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In a league of our own

Poetry and formula-led spreadsheets rarely come together. However, the latest advances in league-table analysis have made me think of Tennyson's seemingly prophetic words on leagues: "Half a league, half a leagueHalf a league onward". That poem, as we all know, is about the calamitous charge of the Light Brigade into the valley of death.

As for those of us on the front line: "Theirs not to make replyTheirs not to reason why". So, no change there either. What could the poor troops do, surrounded by so many new measures on that spreadsheet? "Columns to the right of themColumns to the left of them". Once proud school regiments now face the grim prospect of becoming little more than a sickening stream of scarlet red on a Department for Education spreadsheet. Death by conditional formatting.

And I fear Spreadsheet Man may not be finished with us all yet. As far as he is concerned, it really is only that "half a league" at the moment. If parents want to know the complete story about a school then it seems only logical that each individual teacher in the country is also slotted into a league - a teacher league table. It's already happening in the US.

It is time we got used to the idea. I can see how it would be sold to us. Since thousands of teachers are already assessed by pupils online - in particular on the website - a new "teacher league table" could be conveniently presented by the ministry as a "more professional" way of "assessing teachers independently and fairly". Better this, they will surely argue, than the "mere hearsay of pupil internet postings".

Lists of teachers' results might initially sound too dull for the media to take on board, but we can surely predict how they would jazz it all up. Newspapers would rate each one of us in terms of football team status. Teachers appearing to have the best results would get the "Barcelona" tag, the worst would be known as the "village pub team".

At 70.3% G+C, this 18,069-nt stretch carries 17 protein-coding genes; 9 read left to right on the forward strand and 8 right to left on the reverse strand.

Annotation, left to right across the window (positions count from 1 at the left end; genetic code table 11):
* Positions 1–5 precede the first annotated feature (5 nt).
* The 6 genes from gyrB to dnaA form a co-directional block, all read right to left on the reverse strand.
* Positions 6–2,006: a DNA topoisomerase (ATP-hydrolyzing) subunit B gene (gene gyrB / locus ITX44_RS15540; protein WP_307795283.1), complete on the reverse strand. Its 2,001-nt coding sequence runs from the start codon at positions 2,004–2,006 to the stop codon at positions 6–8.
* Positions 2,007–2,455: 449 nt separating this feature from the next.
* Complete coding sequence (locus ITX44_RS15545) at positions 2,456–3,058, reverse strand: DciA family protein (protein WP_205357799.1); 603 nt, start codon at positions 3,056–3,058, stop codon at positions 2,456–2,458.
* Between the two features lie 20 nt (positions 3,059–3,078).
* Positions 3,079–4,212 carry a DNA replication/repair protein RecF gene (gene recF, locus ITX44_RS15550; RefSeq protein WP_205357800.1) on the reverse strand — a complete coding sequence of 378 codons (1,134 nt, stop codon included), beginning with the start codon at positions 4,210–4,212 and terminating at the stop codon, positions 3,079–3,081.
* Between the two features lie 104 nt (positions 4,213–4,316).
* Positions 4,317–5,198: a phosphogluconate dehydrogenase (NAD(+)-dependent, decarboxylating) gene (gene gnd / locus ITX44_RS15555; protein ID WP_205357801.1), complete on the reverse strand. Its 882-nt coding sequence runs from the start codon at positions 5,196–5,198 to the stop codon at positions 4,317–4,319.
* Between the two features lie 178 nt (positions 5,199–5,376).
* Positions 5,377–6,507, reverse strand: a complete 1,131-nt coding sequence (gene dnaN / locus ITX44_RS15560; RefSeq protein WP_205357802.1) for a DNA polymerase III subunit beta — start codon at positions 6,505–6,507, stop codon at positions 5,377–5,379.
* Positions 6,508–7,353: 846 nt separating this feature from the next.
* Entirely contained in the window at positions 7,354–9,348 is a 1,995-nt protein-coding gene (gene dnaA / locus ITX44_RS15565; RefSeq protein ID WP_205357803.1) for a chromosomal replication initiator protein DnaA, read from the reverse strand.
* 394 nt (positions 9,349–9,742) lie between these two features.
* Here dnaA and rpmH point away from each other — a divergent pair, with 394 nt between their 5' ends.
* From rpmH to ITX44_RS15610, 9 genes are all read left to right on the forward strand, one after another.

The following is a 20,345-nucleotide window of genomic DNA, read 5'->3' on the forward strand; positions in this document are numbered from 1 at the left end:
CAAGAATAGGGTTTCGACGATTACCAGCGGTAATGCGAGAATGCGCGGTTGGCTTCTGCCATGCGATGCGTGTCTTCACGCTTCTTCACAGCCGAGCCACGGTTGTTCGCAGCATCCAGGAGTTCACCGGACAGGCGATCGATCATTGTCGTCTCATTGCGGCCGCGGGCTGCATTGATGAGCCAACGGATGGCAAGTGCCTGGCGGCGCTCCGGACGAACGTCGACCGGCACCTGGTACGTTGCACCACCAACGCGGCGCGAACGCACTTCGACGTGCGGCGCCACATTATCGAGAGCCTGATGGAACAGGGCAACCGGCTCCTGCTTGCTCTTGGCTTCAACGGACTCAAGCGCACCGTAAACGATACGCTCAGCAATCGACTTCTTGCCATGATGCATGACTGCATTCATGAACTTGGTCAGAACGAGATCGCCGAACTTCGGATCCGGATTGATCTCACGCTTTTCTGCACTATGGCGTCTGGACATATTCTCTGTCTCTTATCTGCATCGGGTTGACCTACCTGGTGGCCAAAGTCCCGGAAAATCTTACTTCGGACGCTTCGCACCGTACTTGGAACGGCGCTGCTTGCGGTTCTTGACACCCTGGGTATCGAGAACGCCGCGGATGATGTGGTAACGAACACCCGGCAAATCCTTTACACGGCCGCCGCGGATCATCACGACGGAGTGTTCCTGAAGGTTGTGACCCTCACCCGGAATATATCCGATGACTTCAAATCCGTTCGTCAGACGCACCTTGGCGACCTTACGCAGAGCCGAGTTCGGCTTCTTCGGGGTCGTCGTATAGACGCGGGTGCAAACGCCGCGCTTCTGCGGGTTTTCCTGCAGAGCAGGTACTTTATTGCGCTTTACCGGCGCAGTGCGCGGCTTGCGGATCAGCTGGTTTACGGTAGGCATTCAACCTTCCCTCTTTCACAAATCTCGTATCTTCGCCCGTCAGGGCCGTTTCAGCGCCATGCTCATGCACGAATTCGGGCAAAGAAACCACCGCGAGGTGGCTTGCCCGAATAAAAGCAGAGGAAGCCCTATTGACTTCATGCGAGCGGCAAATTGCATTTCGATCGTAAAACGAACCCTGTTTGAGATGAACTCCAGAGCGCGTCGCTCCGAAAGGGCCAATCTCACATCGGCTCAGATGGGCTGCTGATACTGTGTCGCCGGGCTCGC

So, if you are a teacher, which team do you think they might call you? Are you perhaps a "Manchester United" - someone with a long and distinguished reputation for inspiring, league table-topping performances? Or perhaps you are an "Arsenal" - pretty to watch and full of invention but perhaps not offering quite enough steel to grind out the best results. An "Arsenal" mysteriously underachieves at the end of each season. If, on the other hand, you feel that your pupils achieve acceptable results but that your performances lack the extra spark that would take you into the realms of greatness then you will presumably get the "Everton" tag.

Or will you be considered a "Leeds United" - once a formidable performer but someone for whom the golden days are perhaps gone for ever? As for me, I am probably playing for the Six Bells Reserves in the Tavistock and District League Division 7 - certainly on a bad day.

So let us all await our respective names in our respective leagues. When you wake up one day to read the headline: "Are your children's teachers top of the Premier League or floundering in the Spartan South Midlands? Free CD inside" just remember that I did warn you.

Stephen Petty is head of humanities at Lord Williams's School in Thame, Oxfordshire.

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